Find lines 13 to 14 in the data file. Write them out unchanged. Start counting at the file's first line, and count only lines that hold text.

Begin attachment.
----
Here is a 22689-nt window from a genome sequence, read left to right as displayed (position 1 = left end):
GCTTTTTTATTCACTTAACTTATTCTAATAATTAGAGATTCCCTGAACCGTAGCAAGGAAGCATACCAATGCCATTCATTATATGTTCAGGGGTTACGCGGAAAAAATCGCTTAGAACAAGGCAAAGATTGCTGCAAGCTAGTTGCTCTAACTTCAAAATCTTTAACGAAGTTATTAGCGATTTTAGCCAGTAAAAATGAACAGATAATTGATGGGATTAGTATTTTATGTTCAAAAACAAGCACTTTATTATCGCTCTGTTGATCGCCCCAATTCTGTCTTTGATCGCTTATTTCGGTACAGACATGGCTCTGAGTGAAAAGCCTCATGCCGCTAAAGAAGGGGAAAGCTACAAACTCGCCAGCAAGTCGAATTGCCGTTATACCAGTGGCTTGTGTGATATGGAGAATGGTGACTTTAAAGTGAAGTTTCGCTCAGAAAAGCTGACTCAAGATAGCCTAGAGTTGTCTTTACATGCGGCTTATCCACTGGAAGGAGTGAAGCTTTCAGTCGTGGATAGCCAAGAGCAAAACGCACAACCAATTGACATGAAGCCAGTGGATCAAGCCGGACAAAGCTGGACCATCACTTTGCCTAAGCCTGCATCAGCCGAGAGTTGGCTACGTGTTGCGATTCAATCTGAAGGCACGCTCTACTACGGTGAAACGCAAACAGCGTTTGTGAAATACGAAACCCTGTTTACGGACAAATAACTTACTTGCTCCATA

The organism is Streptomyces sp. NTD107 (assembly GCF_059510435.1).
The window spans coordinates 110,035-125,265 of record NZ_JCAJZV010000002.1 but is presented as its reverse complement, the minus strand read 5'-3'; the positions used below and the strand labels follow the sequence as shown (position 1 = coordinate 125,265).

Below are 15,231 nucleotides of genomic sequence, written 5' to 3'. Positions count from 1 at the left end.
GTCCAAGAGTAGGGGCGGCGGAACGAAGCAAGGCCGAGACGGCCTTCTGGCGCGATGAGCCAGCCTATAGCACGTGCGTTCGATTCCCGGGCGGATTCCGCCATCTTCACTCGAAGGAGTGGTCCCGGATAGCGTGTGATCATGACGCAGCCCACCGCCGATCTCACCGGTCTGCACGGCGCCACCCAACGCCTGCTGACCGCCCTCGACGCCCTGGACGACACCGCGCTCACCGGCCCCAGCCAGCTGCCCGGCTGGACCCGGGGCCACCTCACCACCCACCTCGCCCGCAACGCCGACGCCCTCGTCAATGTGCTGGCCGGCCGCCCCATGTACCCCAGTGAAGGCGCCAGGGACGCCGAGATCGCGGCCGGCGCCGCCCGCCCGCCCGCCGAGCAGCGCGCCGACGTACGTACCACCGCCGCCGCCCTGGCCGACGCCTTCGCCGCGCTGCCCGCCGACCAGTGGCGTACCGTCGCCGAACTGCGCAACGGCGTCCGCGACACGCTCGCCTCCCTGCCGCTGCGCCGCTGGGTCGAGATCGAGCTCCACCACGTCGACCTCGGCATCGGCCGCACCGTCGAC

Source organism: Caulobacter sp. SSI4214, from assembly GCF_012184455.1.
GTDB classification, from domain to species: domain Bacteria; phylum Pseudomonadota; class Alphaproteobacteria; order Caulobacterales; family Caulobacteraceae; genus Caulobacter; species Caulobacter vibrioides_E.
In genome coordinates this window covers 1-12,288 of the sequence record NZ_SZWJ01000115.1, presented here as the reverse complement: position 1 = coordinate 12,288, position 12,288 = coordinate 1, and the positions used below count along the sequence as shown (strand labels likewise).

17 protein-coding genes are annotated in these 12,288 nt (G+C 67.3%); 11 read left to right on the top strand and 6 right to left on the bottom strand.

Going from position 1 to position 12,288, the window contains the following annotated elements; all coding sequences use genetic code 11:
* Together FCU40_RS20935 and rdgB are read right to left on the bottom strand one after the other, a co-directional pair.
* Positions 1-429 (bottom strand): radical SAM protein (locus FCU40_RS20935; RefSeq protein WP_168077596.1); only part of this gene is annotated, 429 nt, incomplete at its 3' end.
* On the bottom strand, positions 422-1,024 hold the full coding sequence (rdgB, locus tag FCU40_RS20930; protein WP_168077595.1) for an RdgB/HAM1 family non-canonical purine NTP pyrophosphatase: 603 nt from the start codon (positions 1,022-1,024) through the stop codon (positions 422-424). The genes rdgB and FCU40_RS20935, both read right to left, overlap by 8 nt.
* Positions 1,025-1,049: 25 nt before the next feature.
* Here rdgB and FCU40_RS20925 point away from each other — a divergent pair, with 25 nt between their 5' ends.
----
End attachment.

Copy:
* Positions 1-429 (bottom strand): radical SAM protein (locus FCU40_RS20935; RefSeq protein WP_168077596.1); only part of this gene is annotated, 429 nt, incomplete at its 3' end.
* On the bottom strand, positions 422-1,024 hold the full coding sequence (rdgB, locus tag FCU40_RS20930; protein WP_168077595.1) for an RdgB/HAM1 family non-canonical purine NTP pyrophosphatase: 603 nt from the start codon (positions 1,022-1,024) through the stop codon (positions 422-424). The genes rdgB and FCU40_RS20935, both read right to left, overlap by 8 nt.